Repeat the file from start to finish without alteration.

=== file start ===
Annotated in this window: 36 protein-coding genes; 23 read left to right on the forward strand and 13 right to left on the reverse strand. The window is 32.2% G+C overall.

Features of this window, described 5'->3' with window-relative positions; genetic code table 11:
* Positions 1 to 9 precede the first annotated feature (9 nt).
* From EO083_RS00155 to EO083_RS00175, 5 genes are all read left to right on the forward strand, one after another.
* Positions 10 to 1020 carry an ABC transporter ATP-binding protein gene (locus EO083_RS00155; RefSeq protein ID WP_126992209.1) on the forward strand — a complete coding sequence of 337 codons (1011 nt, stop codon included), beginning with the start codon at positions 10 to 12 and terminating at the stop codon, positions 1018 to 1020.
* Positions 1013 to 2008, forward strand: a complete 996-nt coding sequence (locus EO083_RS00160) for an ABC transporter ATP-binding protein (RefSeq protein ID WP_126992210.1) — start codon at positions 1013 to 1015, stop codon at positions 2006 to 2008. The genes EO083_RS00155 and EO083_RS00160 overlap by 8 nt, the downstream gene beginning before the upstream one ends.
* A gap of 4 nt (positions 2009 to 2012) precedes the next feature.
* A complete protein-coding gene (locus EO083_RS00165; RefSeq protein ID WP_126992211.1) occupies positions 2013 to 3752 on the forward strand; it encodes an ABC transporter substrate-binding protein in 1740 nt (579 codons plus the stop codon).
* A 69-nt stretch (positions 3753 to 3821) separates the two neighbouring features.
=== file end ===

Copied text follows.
Annotated in this window: 36 protein-coding genes; 23 read left to right on the forward strand and 13 right to left on the reverse strand. The window is 32.2% G+C overall.

Features of this window, described 5'->3' with window-relative positions; genetic code table 11:
* Positions 1 to 9 precede the first annotated feature (9 nt).
* From EO083_RS00155 to EO083_RS00175, 5 genes are all read left to right on the forward strand, one after another.
* Positions 10 to 1020 carry an ABC transporter ATP-binding protein gene (locus EO083_RS00155; RefSeq protein ID WP_126992209.1) on the forward strand — a complete coding sequence of 337 codons (1011 nt, stop codon included), beginning with the start codon at positions 10 to 12 and terminating at the stop codon, positions 1018 to 1020.
* Positions 1013 to 2008, forward strand: a complete 996-nt coding sequence (locus EO083_RS00160) for an ABC transporter ATP-binding protein (RefSeq protein ID WP_126992210.1) — start codon at positions 1013 to 1015, stop codon at positions 2006 to 2008. The genes EO083_RS00155 and EO083_RS00160 overlap by 8 nt, the downstream gene beginning before the upstream one ends.
* A gap of 4 nt (positions 2009 to 2012) precedes the next feature.
* A complete protein-coding gene (locus EO083_RS00165; RefSeq protein ID WP_126992211.1) occupies positions 2013 to 3752 on the forward strand; it encodes an ABC transporter substrate-binding protein in 1740 nt (579 codons plus the stop codon).
* A 69-nt stretch (positions 3753 to 3821) separates the two neighbouring features.